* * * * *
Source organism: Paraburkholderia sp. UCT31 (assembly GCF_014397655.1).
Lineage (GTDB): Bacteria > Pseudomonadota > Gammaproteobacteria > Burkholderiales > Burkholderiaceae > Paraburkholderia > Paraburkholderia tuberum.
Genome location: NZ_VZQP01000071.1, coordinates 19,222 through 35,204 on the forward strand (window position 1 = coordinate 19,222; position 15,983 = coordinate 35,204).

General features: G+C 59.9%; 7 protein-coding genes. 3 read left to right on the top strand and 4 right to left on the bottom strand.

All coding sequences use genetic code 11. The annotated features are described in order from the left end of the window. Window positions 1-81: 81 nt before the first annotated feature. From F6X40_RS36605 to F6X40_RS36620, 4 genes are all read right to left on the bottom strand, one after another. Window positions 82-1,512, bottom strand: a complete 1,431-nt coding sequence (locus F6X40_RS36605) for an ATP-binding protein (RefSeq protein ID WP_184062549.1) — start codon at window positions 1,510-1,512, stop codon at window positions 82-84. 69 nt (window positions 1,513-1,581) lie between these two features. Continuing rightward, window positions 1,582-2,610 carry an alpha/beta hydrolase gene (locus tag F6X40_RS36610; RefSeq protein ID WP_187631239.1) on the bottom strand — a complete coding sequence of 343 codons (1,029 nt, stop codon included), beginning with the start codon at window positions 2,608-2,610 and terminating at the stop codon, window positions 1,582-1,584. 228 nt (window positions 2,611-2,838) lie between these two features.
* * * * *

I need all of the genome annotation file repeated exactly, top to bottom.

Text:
Source organism: Paraburkholderia sp. UCT31 (assembly GCF_014397655.1).
Lineage (GTDB): Bacteria > Pseudomonadota > Gammaproteobacteria > Burkholderiales > Burkholderiaceae > Paraburkholderia > Paraburkholderia tuberum.
Genome location: NZ_VZQP01000071.1, coordinates 19,222 through 35,204 on the forward strand (window position 1 = coordinate 19,222; position 15,983 = coordinate 35,204).

General features: G+C 59.9%; 7 protein-coding genes. 3 read left to right on the top strand and 4 right to left on the bottom strand.

All coding sequences use genetic code 11. The annotated features are described in order from the left end of the window. Window positions 1-81: 81 nt before the first annotated feature. From F6X40_RS36605 to F6X40_RS36620, 4 genes are all read right to left on the bottom strand, one after another. Window positions 82-1,512, bottom strand: a complete 1,431-nt coding sequence (locus F6X40_RS36605) for an ATP-binding protein (RefSeq protein ID WP_184062549.1) — start codon at window positions 1,510-1,512, stop codon at window positions 82-84. 69 nt (window positions 1,513-1,581) lie between these two features. Continuing rightward, window positions 1,582-2,610 carry an alpha/beta hydrolase gene (locus tag F6X40_RS36610; RefSeq protein ID WP_187631239.1) on the bottom strand — a complete coding sequence of 343 codons (1,029 nt, stop codon included), beginning with the start codon at window positions 2,608-2,610 and terminating at the stop codon, window positions 1,582-1,584. 228 nt (window positions 2,611-2,838) lie between these two features.